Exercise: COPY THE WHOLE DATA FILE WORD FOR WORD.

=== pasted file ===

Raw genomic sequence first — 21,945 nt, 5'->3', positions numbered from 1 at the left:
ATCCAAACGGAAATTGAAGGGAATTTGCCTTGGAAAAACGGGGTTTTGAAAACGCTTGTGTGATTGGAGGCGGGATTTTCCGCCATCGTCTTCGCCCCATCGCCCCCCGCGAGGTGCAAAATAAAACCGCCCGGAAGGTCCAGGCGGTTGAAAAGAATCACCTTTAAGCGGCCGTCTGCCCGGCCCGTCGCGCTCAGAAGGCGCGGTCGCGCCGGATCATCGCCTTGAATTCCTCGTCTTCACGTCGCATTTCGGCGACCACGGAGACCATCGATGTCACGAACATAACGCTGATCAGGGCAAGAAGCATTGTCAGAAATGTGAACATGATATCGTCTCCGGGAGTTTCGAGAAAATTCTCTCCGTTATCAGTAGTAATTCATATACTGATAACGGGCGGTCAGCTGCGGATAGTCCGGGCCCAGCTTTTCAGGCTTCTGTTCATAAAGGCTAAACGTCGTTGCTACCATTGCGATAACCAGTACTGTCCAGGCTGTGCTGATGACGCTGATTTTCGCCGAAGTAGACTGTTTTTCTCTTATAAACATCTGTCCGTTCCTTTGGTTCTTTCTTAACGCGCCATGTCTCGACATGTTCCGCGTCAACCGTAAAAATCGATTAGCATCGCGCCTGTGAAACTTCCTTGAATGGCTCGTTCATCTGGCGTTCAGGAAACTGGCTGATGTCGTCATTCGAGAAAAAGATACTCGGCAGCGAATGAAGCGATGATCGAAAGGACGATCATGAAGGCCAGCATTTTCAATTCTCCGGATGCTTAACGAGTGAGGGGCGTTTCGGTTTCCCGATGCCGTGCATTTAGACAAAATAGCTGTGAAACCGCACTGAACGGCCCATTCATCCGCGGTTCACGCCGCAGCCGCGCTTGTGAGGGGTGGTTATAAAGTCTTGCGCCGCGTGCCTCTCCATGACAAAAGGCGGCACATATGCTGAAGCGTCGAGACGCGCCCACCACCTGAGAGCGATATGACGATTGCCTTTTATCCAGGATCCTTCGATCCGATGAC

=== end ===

Raw genomic sequence first — 21,945 nt, 5'->3', positions numbered from 1 at the left:
ATCCAAACGGAAATTGAAGGGAATTTGCCTTGGAAAAACGGGGTTTTGAAAACGCTTGTGTGATTGGAGGCGGGATTTTCCGCCATCGTCTTCGCCCCATCGCCCCCCGCGAGGTGCAAAATAAAACCGCCCGGAAGGTCCAGGCGGTTGAAAAGAATCACCTTTAAGCGGCCGTCTGCCCGGCCCGTCGCGCTCAGAAGGCGCGGTCGCGCCGGATCATCGCCTTGAATTCCTCGTCTTCACGTCGCATTTCGGCGACCACGGAGACCATCGATGTCACGAACATAACGCTGATCAGGGCAAGAAGCATTGTCAGAAATGTGAACATGATATCGTCTCCGGGAGTTTCGAGAAAATTCTCTCCGTTATCAGTAGTAATTCATATACTGATAACGGGCGGTCAGCTGCGGATAGTCCGGGCCCAGCTTTTCAGGCTTCTGTTCATAAAGGCTAAACGTCGTTGCTACCATTGCGATAACCAGTACTGTCCAGGCTGTGCTGATGACGCTGATTTTCGCCGAAGTAGACTGTTTTTCTCTTATAAACATCTGTCCGTTCCTTTGGTTCTTTCTTAACGCGCCATGTCTCGACATGTTCCGCGTCAACCGTAAAAATCGATTAGCATCGCGCCTGTGAAACTTCCTTGAATGGCTCGTTCATCTGGCGTTCAGGAAACTGGCTGATGTCGTCATTCGAGAAAAAGATACTCGGCAGCGAATGAAGCGATGATCGAAAGGACGATCATGAAGGCCAGCATTTTCAATTCTCCGGATGCTTAACGAGTGAGGGGCGTTTCGGTTTCCCGATGCCGTGCATTTAGACAAAATAGCTGTGAAACCGCACTGAACGGCCCATTCATCCGCGGTTCACGCCGCAGCCGCGCTTGTGAGGGGTGGTTATAAAGTCTTGCGCCGCGTGCCTCTCCATGACAAAAGGCGGCACATATGCTGAAGCGTCGAGACGCGCCCACCACCTGAGAGCGATATGACGATTGCCTTTTATCCAGGATCCTTCGATCCGATGAC